Kick Out the Jams

Kick Out the Jams

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by MC5
     
 

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This is, of course, the album forever infamous for introducing the word "motherf*cker" to the pop vernacular, but it's also a lot more than that. The 5, as they were more familiarly known in their hometown of Detroit, were on the one hand the first American band to equal the flash and instrumental firepower of the better contemporary English groups, like

Overview

This is, of course, the album forever infamous for introducing the word "motherf*cker" to the pop vernacular, but it's also a lot more than that. The 5, as they were more familiarly known in their hometown of Detroit, were on the one hand the first American band to equal the flash and instrumental firepower of the better contemporary English groups, like the Yardbirds and the Who. But on the other hand, they were also the first group anywhere to pioneer the fusion of garage-punk, metal, and free jazz later associated with the No Wave bands of the early '80s. In other words, their political stance as revolutionaries may have been bogus and naive, but musically they were true innovators. KICK OUT THE JAMS captures them live, at home, in late 1968 (complete with priceless between-song patter -- "Brother" Wayne Kramer, indeed), and their favorite catchphrase, "high energy," doesn't begin to do justice to the inspired racket the 5 offer up here.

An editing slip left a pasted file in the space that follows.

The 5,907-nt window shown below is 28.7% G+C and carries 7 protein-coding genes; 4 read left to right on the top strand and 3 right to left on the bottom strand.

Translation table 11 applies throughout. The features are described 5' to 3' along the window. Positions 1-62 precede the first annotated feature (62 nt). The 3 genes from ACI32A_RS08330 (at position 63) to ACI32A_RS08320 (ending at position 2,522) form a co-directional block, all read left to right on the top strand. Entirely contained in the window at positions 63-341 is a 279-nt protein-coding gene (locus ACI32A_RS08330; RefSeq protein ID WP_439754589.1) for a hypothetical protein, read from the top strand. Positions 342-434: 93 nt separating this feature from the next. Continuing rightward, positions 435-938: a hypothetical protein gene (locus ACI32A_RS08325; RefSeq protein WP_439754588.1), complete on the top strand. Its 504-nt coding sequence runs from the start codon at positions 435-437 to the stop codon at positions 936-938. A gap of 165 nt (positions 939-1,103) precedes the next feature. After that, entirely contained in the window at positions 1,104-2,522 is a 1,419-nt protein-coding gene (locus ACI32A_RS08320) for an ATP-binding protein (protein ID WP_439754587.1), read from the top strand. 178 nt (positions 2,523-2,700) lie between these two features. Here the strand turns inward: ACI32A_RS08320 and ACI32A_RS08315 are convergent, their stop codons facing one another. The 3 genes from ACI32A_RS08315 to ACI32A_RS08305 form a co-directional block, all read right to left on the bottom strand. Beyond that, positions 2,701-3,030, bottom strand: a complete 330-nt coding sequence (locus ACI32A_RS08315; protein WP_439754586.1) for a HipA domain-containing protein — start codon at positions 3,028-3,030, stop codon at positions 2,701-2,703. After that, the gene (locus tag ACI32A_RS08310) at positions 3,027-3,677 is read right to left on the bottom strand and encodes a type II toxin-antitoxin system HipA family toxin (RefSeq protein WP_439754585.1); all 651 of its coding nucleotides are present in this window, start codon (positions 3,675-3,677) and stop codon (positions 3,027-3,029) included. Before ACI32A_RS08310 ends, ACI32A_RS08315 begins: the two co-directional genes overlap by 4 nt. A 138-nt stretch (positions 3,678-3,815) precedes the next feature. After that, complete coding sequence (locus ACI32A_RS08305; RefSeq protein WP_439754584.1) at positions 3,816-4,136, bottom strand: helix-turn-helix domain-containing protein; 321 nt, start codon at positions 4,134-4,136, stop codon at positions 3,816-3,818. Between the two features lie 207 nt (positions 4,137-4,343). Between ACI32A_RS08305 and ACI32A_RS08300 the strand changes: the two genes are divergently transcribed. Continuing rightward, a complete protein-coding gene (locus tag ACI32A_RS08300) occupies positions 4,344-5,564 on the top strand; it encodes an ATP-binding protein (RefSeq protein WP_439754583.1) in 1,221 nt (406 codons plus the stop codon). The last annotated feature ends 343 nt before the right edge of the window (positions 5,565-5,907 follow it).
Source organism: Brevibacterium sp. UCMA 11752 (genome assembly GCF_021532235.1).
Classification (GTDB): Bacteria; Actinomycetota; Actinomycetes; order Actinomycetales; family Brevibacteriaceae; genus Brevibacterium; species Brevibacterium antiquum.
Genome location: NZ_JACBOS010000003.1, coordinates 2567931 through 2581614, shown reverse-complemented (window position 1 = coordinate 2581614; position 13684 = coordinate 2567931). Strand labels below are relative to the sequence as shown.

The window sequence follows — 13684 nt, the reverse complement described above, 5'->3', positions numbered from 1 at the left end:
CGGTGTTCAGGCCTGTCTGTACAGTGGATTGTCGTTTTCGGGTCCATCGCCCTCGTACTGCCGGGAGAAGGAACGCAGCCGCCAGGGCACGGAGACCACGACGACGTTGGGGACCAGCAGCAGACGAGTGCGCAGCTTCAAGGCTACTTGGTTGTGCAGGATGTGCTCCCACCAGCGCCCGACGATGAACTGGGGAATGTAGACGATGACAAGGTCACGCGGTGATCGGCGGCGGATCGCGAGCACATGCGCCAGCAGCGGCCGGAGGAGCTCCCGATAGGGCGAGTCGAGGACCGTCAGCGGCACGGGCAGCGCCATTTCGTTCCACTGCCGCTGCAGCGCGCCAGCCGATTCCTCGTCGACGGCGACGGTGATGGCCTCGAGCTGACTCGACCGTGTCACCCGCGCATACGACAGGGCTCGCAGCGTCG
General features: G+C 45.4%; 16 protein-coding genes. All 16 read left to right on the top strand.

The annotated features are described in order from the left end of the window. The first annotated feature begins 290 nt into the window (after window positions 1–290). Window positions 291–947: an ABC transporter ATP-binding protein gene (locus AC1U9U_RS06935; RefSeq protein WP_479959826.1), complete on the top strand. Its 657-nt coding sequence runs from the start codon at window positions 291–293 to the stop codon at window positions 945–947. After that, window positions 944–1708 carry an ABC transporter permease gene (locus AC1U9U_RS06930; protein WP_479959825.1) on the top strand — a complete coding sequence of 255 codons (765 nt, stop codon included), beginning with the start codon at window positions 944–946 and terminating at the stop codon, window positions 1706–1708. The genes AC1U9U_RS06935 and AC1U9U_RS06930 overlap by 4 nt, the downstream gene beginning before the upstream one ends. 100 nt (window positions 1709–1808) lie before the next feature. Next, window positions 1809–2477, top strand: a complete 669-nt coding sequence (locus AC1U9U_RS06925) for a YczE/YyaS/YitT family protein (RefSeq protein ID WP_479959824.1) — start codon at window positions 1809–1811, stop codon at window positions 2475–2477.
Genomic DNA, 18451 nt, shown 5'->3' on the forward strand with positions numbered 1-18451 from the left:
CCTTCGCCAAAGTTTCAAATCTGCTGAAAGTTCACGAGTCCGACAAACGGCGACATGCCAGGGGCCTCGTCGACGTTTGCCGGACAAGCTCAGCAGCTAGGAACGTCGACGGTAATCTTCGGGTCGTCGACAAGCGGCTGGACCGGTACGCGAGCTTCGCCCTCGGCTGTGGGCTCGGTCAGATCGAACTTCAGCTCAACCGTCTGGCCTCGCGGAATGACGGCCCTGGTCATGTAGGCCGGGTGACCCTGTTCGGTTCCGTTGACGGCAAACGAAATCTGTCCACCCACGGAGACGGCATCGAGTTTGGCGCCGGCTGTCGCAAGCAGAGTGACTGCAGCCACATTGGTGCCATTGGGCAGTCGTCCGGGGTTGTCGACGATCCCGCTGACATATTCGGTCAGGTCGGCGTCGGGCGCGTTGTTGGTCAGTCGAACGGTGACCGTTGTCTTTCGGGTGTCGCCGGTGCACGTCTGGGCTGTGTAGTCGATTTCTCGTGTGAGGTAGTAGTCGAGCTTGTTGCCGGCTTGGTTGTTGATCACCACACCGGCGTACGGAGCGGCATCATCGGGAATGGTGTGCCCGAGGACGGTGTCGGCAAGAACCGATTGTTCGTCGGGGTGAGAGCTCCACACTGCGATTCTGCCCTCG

Editorial Reviews

All Music Guide - Mark Deming
Rather than try to capture their legendary on-stage energy in a studio, MC5 opted to record their first album during a live concert at their home base, Detroit's Grande Ballroom, and while some folks who were there have quibbled that Kick Out the Jams isn't the most accurate representation of the band's sound, it's certainly the best of the band's three original albums, and easily beats the many semiauthorized live recordings of MC5 that have emerged in recent years, if only for the clarity of Bruce Botnick's recording. From Brother J.C. Crawford's rabble-rousing introduction to the final wash on feedback on "Starship," Kick Out the Jams is one of the most powerfully energetic live albums ever made; Wayne Kramer and Fred "Sonic" Smith were a lethal combination on tightly interlocked guitars, bassist Michael Davis and drummer Dennis Thompson were as strong a rhythm section as Detroit ever produced, and Rob Tyner's vocals could actually match the soulful firepower of the musicians, no small accomplishment. Even on the relatively subdued numbers (such as the blues workout "Motor City Is Burning"), the band sound like they're locked in tight and cooking with gas, while the full-blown rockers (pretty much all of side one) are as gloriously thunderous as anything ever committed to tape; this is an album that refuses to be played quietly. For many years, Detroit was considered the High Energy Rock & Roll Capital of the World, and Kick Out the Jams provided all the evidence anyone might need for the city to hold onto the title.

Product Details

Release Date:
11/26/1991
Label:
Elektra / Ada
UPC:
0075596089425
catalogNumber:
60894
Rank:
28321

Related Subjects

Tracks

Album Credits

Performance Credits

MC5   Primary Artist
Rob Tyner   Harmonica,Vocals
Wayne Kramer   Guitar,Keyboards,Vocals
Fred "Sonic" Smith   Guitar,Harmonica,Keyboards,Vocals
Dennis Thompson   Drums,Vocals
Michael Davis   Bass,Vocals,Group Member

Technical Credits

MC5   Composer
Rob Tyner   Composer
Robert C. Smith   Composer
Wayne Kramer   Composer
Bruce Botnick   Producer,Engineer
Jac Holzman   Producer
Sun Ra   Composer
Fred "Sonic" Smith   Composer
Dennis Thompson   Composer
William S. Harvey   Art Direction
Gary Grimshaw   Paintings
Michael Davis   Composer

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Kick Out the Jams 5 out of 5 based on 0 ratings. 1 reviews.
Anonymous More than 1 year ago